Drilling operations at the six new wells at the project were completed in mid-July. The Grizzly well has been fracked, while fracking at the Ouray and Buckskin wells is about 60% complete.
The hot summer, one of the driest on record, has led to disruptions in water supply throughout the state and Highlands said its operations aren’t immune from these issues.
Water is essential to frack a well, with millions of gallons required to open tiny pockets or cracks in the shale rock in order to release the gas which had been locked away.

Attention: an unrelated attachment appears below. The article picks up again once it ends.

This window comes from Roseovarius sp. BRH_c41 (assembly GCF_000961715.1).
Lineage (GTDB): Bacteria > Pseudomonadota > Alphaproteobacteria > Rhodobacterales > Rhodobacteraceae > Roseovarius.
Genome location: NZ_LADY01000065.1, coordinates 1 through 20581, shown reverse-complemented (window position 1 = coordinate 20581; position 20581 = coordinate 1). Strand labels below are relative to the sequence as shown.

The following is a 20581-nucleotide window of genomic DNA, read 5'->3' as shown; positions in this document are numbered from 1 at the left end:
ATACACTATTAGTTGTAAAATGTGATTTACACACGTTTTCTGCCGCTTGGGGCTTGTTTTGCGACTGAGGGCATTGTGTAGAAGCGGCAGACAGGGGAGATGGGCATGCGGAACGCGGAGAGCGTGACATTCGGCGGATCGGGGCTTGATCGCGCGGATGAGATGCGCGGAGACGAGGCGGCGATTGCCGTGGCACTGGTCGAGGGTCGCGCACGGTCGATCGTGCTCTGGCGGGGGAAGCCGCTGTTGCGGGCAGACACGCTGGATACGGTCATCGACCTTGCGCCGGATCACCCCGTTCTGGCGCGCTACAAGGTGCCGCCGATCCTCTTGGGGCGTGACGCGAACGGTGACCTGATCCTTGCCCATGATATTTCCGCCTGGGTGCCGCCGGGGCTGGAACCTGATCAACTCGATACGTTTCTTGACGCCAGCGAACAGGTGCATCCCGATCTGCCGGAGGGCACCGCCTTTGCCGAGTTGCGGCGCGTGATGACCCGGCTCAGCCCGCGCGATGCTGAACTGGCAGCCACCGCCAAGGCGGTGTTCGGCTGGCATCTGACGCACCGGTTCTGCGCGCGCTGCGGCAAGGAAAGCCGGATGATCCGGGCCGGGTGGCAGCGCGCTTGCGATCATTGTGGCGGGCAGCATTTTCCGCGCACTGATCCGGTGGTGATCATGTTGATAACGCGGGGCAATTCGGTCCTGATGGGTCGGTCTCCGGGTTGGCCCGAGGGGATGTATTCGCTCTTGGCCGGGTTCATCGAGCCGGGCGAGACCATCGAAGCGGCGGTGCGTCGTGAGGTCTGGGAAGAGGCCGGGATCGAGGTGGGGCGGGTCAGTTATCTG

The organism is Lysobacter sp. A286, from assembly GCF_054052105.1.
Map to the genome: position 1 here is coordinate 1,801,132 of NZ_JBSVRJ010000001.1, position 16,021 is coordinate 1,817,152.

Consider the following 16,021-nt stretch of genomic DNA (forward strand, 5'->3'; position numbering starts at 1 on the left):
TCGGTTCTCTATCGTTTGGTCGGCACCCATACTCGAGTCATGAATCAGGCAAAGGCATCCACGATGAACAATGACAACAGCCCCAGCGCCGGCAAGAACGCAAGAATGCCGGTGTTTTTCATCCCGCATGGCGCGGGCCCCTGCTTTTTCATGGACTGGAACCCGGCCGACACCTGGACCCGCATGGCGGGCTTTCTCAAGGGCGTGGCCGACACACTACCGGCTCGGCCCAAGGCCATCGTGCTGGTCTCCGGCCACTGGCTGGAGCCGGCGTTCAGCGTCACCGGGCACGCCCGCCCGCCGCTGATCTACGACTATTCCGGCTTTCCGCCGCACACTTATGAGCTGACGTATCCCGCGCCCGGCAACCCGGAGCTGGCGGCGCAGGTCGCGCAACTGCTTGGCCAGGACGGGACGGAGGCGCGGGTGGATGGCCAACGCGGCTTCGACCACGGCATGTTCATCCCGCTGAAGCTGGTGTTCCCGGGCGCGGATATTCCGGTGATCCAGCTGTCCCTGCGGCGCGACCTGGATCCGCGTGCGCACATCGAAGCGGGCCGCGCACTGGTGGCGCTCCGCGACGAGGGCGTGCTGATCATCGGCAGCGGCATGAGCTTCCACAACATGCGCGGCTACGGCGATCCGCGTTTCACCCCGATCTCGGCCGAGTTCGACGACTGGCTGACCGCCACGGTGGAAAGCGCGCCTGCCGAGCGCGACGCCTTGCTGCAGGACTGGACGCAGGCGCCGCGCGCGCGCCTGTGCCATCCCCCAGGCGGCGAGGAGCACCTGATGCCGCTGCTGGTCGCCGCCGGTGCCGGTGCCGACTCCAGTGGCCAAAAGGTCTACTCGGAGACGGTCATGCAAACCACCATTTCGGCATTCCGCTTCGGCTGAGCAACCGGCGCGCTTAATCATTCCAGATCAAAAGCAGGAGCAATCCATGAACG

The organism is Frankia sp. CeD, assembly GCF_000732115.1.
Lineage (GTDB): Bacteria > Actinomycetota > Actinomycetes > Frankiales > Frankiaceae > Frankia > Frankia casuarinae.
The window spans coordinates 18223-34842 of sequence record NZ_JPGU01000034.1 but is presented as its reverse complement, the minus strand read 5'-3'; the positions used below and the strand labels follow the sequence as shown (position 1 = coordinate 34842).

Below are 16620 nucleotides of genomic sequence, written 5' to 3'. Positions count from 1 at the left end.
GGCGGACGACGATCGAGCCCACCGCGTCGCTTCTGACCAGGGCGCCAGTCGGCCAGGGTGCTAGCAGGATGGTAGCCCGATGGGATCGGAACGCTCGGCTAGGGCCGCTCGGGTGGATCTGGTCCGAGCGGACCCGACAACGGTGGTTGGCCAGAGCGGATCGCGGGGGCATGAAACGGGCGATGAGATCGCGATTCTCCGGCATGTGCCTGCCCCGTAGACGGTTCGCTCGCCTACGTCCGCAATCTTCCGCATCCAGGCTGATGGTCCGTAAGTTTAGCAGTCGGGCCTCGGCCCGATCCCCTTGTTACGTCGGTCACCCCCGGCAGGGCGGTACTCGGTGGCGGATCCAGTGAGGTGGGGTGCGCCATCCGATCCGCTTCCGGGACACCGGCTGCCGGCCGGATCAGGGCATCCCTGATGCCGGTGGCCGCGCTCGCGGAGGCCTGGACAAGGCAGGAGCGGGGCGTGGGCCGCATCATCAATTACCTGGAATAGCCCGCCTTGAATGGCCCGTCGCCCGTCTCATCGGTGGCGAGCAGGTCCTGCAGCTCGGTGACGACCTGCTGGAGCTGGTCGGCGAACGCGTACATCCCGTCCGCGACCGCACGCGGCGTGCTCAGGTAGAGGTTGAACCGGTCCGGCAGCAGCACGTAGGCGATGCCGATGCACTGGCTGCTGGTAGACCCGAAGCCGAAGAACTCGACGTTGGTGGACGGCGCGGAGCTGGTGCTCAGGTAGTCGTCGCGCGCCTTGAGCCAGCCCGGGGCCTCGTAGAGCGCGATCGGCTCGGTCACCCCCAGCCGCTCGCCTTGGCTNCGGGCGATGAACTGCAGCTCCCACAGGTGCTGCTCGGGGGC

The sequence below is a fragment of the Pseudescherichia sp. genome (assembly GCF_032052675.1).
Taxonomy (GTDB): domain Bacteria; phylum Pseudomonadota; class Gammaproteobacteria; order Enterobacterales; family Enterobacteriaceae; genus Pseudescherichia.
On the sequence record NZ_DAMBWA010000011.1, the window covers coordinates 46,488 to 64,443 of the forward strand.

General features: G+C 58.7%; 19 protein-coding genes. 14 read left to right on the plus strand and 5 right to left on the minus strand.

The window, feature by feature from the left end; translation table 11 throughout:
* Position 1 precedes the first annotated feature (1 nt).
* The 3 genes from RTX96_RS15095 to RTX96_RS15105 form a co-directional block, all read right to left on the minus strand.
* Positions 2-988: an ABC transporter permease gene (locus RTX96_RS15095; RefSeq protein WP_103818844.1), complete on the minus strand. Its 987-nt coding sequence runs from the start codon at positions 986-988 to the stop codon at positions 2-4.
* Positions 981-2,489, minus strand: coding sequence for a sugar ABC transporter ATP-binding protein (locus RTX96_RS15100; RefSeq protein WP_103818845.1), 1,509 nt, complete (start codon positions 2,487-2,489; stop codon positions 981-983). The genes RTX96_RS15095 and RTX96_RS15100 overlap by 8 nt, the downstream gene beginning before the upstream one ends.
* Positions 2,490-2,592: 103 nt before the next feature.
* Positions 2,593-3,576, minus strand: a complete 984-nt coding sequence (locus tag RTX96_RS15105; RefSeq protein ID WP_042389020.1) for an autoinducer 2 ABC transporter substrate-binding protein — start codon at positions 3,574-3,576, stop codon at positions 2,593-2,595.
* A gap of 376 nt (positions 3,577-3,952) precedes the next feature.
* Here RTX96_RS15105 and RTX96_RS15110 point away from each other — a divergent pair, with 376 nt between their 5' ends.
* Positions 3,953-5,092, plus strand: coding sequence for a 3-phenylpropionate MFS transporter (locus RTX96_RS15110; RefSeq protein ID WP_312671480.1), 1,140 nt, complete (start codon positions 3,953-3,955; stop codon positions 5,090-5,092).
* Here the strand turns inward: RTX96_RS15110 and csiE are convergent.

As a result, the well operator has decided to stagger the remaining fracking operations to compensate for the drought conditions.
The partners have requested additional water supplies, while Highlands is also moving two water recycling units to the project, which will treat the flow-back water. This fresh water will then be sold back to the operator.
Given the local competition for water, Highlands said just securing these back-up supplies was a “considerable achievement”.
The staggering of the remaining operations means the company now expects to finish up fracking in December with flow-back from the new wells later that month or early January.
At that point, Highlands will have a 7.5% carried interest in eight producing wells when these six additional wells come online.
Operations had been expected to be completed in October, with flow-back from the new wells originally due in November.